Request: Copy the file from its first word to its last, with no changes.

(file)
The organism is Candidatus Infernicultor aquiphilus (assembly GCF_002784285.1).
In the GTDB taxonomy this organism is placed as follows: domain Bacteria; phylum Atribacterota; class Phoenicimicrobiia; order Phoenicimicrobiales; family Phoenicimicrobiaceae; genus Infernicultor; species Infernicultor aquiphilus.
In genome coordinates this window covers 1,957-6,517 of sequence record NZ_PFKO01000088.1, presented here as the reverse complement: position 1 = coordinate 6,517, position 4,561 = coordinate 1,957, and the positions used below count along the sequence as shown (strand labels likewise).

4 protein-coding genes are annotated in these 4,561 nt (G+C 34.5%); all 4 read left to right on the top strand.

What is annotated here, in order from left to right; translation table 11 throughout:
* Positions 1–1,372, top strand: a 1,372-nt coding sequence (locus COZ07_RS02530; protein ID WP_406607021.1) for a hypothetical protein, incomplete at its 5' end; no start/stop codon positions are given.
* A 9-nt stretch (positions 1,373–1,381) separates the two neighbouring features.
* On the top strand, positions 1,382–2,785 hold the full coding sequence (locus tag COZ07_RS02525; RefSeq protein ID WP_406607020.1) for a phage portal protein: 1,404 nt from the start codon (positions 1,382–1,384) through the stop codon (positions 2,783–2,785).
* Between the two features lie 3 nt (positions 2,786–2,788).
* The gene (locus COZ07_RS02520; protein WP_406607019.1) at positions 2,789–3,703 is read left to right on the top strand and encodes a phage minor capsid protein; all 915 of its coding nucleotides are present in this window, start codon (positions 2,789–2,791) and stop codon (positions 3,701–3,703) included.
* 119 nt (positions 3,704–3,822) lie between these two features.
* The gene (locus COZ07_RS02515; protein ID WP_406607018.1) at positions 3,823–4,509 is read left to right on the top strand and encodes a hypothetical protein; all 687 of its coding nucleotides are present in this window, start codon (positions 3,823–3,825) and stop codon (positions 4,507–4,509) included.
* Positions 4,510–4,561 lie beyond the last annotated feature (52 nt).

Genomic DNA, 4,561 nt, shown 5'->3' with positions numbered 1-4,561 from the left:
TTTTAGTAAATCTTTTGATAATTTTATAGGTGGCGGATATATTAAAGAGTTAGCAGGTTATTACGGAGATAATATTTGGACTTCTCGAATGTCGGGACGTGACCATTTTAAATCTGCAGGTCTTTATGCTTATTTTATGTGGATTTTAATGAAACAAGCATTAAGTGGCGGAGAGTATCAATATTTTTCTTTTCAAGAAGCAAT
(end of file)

The organism is Candidatus Infernicultor aquiphilus (assembly GCF_002784285.1).
In the GTDB taxonomy this organism is placed as follows: domain Bacteria; phylum Atribacterota; class Phoenicimicrobiia; order Phoenicimicrobiales; family Phoenicimicrobiaceae; genus Infernicultor; species Infernicultor aquiphilus.
In genome coordinates this window covers 1,957-6,517 of sequence record NZ_PFKO01000088.1, presented here as the reverse complement: position 1 = coordinate 6,517, position 4,561 = coordinate 1,957, and the positions used below count along the sequence as shown (strand labels likewise).

4 protein-coding genes are annotated in these 4,561 nt (G+C 34.5%); all 4 read left to right on the top strand.

What is annotated here, in order from left to right; translation table 11 throughout:
* Positions 1–1,372, top strand: a 1,372-nt coding sequence (locus COZ07_RS02530; protein ID WP_406607021.1) for a hypothetical protein, incomplete at its 5' end; no start/stop codon positions are given.
* A 9-nt stretch (positions 1,373–1,381) separates the two neighbouring features.
* On the top strand, positions 1,382–2,785 hold the full coding sequence (locus tag COZ07_RS02525; RefSeq protein ID WP_406607020.1) for a phage portal protein: 1,404 nt from the start codon (positions 1,382–1,384) through the stop codon (positions 2,783–2,785).
* Between the two features lie 3 nt (positions 2,786–2,788).
* The gene (locus COZ07_RS02520; protein WP_406607019.1) at positions 2,789–3,703 is read left to right on the top strand and encodes a phage minor capsid protein; all 915 of its coding nucleotides are present in this window, start codon (positions 2,789–2,791) and stop codon (positions 3,701–3,703) included.
* 119 nt (positions 3,704–3,822) lie between these two features.
* The gene (locus COZ07_RS02515; protein ID WP_406607018.1) at positions 3,823–4,509 is read left to right on the top strand and encodes a hypothetical protein; all 687 of its coding nucleotides are present in this window, start codon (positions 3,823–3,825) and stop codon (positions 4,507–4,509) included.
* Positions 4,510–4,561 lie beyond the last annotated feature (52 nt).

Genomic DNA, 4,561 nt, shown 5'->3' with positions numbered 1-4,561 from the left:
TTTTAGTAAATCTTTTGATAATTTTATAGGTGGCGGATATATTAAAGAGTTAGCAGGTTATTACGGAGATAATATTTGGACTTCTCGAATGTCGGGACGTGACCATTTTAAATCTGCAGGTCTTTATGCTTATTTTATGTGGATTTTAATGAAACAAGCATTAAGTGGCGGAGAGTATCAATATTTTTCTTTTCAAGAAGCAAT